Water Water Everywhere
That’s probably not what you expected to see. Me either. You know how I’ve been griping about the incessant rain? The outcome of all those blustery thunder-wracked days that Beppo spent hiding under furniture from the evil storm gods is that now, instead of a counter covered with cherries, we’ve got a counter covered with bottled water, not to mention a huge pot of tap water boiling semi-permanently on the stove. We can’t drink from the tap, and dishes coming out of the dishwater have to be rinsed again in this boiled water. In the shower you have to keep your mouth tightly closed, which totally rules out singing. Believe me, this is all not as much fun as you might imagine.
Yesterday morning we got a call from a friend, followed soon after by a truck-mounted loudspeaker going up and down the streets, telling us not to drink the tap water, and to take all available containers downtown to the free drinking water distribution point.
We’d expected a mob scene, and the police were there to make sure there were no third world-style water riots, but since it was early on Sunday morning only the most water-deprived were waiting in line with their motley collection of bottles. We really had container envy when we saw this guy’s classy bottle,
because pretty much all we had that was clean enough to put water into
was Coke bottles. Quel scandale! But we were very happy to have the water, since it saved us from having to wash dishes in the Vittel and Badoit that we need for cooking and drinking water, and tomorrow when we go back to the truck for more we’ll have those now-empty mineral water bottles to fill up instead of the ignominious red-labeled heretical symbols of cultural imperialism.
Quite a few cafés were closed, not being able to wash dishes any better than we could, and we were wondering how the bakeries would fare. Yesterday’s dough had been made before the little river that’s our water source overflowed the water system and got contaminated with runoff and various things one doesn’t want to drink, so there was bread yesterday. But since this might last a week or more, it’s not clear to me how commercial life as usual will go on. Will bakers be trudging the back roads to borrow cups of water? How can the town function without cafés? I’d have gone downtown today to check up on these important details but it was raining and thundering too hard to even think about it.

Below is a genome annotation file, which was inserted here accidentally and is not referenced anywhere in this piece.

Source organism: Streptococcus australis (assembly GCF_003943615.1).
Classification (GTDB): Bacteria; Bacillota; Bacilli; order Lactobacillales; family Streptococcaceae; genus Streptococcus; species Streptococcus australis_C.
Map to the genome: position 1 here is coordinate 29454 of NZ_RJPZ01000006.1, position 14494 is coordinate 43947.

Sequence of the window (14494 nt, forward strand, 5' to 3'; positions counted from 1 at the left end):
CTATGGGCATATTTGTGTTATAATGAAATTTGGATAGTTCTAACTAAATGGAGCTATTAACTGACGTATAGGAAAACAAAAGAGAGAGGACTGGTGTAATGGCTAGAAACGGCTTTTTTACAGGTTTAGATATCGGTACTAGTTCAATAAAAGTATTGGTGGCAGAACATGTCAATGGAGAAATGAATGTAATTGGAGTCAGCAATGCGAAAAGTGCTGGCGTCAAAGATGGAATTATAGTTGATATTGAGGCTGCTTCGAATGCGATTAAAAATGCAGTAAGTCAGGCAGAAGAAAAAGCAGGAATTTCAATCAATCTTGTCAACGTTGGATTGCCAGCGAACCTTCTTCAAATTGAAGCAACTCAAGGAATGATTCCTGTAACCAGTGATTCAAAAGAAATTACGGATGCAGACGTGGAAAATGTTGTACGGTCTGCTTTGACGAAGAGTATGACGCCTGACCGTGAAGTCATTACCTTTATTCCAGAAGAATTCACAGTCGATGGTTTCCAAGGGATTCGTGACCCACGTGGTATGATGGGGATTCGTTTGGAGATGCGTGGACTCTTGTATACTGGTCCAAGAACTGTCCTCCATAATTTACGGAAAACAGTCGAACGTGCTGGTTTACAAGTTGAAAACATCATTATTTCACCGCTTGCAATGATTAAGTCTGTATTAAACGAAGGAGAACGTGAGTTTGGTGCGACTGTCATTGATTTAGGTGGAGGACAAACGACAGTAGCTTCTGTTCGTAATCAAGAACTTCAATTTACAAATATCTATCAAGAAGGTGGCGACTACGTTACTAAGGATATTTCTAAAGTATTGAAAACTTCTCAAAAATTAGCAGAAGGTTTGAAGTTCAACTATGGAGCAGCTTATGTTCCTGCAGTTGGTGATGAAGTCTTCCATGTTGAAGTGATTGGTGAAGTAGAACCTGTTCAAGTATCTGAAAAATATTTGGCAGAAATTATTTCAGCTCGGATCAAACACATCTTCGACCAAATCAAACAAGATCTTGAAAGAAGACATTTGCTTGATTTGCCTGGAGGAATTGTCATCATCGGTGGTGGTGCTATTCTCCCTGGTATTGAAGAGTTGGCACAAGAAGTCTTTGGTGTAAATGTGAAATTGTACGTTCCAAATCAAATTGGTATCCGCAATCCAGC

Even home life is radically altered. It’s amazing how one’s hand automatically goes for the various faucets around the house. So much so that I’ve resorted to putting them all in an “out of service” position before one of us accidentally brushes our teeth in something that used to be sitting on a farmer’s field.
We’ve learned that when you fill the espresso machine with Badoit, which is slightly fizzy, the machine makes even more interesting noises than usual, although the coffee tastes exactly the same.
And we’ve learned that Beppo prefers Vittel to Badoit, although I’m hoping he won’t get too used to it before we finally get our water supply restored. The luxury of clean, ever-present tap water: think about it. You know we are.